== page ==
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Photo of this volcano
  • El Salvador
  • Central America Volcanic Arc
  • Composite | Stratovolcano
  • Unknown - Evidence Uncertain
  • Country
  • Volcanic Province
  • Landform | Volc Type
  • Last Known Eruption
  • 13.9°N
  • 89.12°W

  • 1,438 m
    4,718 ft

  • 343052
  • Latitude
  • Longitude

  • Summit

  • Volcano

The Global Volcanism Program has no activity reports available for Guazapa.

The Global Volcanism Program has no Weekly Reports available for Guazapa.

The Global Volcanism Program has no Bulletin Reports available for Guazapa.

This compilation of synonyms and subsidiary features may not be comprehensive. Features are organized into four major categories: Cones, Craters, Domes, and Thermal Features. Synonyms of features appear indented below the primary name. In some cases additional feature type, elevation, or location details are provided.

Eruptive History

The Global Volcanism Program is not aware of any Holocene eruptions from Guazapa. If this volcano has had large eruptions (VEI >= 4) prior to 10,000 years ago, information might be found on the Guazapa page in the LaMEVE (Large Magnitude Explosive Volcanic Eruptions) database, a part of the Volcano Global Risk Identification and Analysis Project (VOGRIPA).

Deformation History

There is no Deformation History data available for Guazapa.

Emission History

There is no Emissions History data available for Guazapa.

Photo Gallery

Guazapa is an eroded Pleistocene volcano NE of the capital city of San Salvador, and is seen here from the SW. There are several relatively young cones and lava flows of similar composition around the lower flanks.

Photo by Carlos Pullinger, 1996 (Servicio Nacional de Estudios Territoriales, El Salvador).
Guazapa is seen here from the west, 3 km NE of the town of Guazapa. This eroded Pleistocene cone is one of the largest of the interior valley of El Salvador. Deep erosional valleys have formed down the flanks, and younger cones and lava flows are found around its base.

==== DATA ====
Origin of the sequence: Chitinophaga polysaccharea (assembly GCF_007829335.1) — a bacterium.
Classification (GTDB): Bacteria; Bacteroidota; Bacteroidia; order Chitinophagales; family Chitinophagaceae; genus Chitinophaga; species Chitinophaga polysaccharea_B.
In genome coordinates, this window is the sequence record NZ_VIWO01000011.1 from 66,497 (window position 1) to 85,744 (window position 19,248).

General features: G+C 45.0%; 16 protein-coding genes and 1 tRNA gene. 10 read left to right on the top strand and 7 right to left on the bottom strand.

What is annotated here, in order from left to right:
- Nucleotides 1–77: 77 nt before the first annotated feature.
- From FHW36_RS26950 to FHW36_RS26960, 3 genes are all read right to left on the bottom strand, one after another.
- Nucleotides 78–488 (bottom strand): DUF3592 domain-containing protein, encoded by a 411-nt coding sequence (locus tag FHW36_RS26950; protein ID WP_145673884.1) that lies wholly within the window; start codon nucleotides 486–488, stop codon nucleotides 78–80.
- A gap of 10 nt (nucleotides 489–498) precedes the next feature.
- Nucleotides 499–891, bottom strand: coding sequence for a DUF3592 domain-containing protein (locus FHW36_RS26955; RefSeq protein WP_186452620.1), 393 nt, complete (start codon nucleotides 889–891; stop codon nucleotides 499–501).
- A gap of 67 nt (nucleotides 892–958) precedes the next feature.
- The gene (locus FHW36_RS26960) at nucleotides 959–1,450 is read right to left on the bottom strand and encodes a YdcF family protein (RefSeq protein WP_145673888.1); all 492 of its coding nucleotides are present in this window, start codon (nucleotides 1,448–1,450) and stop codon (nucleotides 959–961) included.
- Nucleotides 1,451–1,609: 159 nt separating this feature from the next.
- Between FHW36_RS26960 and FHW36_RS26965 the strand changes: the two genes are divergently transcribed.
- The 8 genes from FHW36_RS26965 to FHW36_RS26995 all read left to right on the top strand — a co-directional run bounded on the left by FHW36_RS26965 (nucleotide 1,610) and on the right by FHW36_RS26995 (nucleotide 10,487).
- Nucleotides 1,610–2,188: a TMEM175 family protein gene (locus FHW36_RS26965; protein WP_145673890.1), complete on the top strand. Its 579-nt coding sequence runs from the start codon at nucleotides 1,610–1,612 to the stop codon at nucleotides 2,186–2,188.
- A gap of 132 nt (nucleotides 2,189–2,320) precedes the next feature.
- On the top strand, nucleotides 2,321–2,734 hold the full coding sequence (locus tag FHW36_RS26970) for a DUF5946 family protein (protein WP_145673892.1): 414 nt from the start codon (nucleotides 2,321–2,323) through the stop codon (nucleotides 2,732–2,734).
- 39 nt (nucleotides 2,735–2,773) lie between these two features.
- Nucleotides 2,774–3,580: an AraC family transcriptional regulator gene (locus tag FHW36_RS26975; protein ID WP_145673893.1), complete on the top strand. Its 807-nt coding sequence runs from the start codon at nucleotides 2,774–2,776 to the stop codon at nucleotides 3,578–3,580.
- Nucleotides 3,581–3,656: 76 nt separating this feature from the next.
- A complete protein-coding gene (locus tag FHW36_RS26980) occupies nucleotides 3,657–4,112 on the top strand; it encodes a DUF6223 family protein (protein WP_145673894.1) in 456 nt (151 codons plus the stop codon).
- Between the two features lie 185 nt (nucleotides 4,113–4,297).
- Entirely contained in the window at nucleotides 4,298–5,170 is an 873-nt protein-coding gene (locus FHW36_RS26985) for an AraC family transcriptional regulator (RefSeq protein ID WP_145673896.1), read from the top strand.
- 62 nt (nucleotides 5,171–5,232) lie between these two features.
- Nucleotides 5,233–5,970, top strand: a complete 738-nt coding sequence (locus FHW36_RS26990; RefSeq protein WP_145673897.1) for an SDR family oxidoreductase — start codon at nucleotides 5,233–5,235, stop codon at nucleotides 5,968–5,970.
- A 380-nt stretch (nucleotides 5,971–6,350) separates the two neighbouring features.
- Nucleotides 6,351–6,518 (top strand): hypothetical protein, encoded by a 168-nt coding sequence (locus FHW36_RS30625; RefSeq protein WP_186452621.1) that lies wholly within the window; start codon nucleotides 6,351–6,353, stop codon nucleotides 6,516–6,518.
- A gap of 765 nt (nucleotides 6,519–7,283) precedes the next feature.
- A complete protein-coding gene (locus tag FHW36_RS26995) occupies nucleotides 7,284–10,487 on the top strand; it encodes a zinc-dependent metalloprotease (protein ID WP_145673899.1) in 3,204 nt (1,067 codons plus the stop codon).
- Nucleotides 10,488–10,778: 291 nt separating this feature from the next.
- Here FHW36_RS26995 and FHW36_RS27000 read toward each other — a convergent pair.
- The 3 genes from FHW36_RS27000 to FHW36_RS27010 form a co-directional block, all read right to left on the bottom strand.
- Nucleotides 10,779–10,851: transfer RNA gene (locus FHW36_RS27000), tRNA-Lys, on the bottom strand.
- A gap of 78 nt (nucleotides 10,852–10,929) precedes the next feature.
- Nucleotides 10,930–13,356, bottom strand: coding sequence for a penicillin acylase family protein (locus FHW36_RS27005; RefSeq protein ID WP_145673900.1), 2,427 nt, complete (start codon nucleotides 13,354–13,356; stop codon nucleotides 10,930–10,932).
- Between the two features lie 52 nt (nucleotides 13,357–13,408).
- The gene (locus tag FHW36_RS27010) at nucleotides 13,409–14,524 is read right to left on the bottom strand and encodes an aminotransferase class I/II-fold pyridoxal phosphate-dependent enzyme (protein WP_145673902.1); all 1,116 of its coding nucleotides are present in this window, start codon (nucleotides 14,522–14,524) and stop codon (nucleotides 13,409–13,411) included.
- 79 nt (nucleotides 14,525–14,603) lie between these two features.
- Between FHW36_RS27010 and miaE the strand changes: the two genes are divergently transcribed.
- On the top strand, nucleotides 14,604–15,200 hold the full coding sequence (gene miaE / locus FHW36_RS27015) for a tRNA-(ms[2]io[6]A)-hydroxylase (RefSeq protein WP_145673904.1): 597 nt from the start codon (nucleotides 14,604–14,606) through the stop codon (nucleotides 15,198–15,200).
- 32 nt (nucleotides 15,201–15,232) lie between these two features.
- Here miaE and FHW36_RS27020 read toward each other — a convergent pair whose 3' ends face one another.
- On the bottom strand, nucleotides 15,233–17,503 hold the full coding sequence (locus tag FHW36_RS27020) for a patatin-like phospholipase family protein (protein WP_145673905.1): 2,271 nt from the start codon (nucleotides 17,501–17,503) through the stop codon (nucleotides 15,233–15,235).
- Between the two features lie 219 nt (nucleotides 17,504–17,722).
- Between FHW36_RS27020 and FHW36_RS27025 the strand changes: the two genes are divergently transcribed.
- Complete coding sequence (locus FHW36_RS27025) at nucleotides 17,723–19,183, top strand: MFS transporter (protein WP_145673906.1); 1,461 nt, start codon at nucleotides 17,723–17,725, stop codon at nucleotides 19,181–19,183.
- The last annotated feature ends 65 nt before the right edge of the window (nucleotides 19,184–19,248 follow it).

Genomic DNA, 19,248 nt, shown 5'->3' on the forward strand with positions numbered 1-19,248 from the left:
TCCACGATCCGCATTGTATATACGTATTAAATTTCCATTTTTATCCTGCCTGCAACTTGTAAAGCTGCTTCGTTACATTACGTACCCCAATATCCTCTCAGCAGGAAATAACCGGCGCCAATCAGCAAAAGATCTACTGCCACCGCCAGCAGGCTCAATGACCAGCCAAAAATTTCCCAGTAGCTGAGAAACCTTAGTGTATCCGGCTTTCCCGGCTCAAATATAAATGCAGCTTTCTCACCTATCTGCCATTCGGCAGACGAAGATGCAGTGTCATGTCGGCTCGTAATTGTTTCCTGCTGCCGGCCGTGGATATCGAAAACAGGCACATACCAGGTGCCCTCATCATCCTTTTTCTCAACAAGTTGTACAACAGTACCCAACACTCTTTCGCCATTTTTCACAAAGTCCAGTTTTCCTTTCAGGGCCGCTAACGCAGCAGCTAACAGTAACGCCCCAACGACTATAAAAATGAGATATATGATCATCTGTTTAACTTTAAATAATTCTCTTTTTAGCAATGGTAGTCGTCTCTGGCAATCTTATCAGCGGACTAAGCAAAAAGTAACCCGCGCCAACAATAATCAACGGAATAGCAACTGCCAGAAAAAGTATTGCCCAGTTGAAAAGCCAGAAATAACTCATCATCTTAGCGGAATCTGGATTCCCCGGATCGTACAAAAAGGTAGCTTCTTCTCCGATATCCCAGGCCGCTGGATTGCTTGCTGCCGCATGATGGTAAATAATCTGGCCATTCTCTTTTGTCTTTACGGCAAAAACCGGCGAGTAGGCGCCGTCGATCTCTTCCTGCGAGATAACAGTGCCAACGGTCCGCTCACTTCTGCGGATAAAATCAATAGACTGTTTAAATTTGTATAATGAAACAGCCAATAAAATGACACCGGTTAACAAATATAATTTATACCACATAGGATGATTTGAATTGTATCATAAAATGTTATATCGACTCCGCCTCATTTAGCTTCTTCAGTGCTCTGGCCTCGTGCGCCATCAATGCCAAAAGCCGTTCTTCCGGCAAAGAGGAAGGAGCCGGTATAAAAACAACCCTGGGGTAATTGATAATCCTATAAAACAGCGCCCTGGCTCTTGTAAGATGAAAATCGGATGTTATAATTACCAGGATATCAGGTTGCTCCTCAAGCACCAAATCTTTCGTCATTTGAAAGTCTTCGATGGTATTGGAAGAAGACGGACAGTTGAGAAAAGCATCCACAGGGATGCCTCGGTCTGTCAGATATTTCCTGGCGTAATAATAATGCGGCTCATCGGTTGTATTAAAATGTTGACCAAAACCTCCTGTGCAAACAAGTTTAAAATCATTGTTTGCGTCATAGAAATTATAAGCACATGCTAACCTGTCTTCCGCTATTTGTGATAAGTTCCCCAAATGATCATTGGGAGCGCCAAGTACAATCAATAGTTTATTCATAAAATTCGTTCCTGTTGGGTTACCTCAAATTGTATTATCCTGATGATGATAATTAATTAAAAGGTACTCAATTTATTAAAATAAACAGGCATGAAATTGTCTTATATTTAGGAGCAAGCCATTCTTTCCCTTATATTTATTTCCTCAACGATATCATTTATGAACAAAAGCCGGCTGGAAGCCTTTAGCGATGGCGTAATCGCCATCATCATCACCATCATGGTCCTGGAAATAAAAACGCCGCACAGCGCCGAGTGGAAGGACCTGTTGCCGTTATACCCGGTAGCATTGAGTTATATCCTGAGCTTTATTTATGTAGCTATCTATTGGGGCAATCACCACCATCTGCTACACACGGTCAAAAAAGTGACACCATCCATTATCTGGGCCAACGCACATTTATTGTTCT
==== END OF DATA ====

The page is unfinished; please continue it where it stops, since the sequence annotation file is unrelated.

Photo by Giuseppina Kysar, 1999 (Smithsonian Institution).
The massive Pleistocene Guazapa stratovolcano (left-center) is seen here in an aerial view from the SW with the Río Lempa behind it. The youngest flank vent of Guazapa is Cerro Macanze, which lies on the SE flank of the volcano, behind the two small volcanoes in the right-center part of the photo. The dark-colored unvegetated lava flow in the foreground was erupted in 1917 from the flank of San Salvador volcano.

Photo by Paul Kimberly, 1999 (Smithsonian Institution).
The western side of Lake Ilopango is seen from the southern rim of Ilopango caldera. The broad peak on the right-hand horizon is the Pleistocene Guazapa volcano. The northern wall of Ilopango caldera rises about 400-500 m above the lake. Much of the caldera rim contains thick caldera-forming eruption deposits, and some lava domes are exposed in the caldera wall.

Photo by Bill Rose, 1978 (Michigan Technological University).
Volcán de Guazapa (near the center) rises beyond the Cerrón Grande reservoir (lower right) in this view from the NE. The smaller cone to the left of Guazapa is Cerro Tecomatepe. San Salvador volcano is to the upper left, the Santa Ana complex is the broad massif at the upper right, and peaks of the Sierra Apaneca near the Guatemalan border form the irregular ridge to the far right.

Photo by Lee Siebert, 2002 (Smithsonian Institution).
GVP Map Holdings

Maps are not currently available due to technical issues.

The maps shown below have been scanned from the GVP map archives and include the volcano on this page. Clicking on the small images will load the full 300 dpi map. Very small-scale maps (such as world maps) are not included.

Smithsonian Sample Collections Database

There are no samples for Guazapa in the Smithsonian's NMNH Department of Mineral Sciences Rock and Ore collection.

External Sites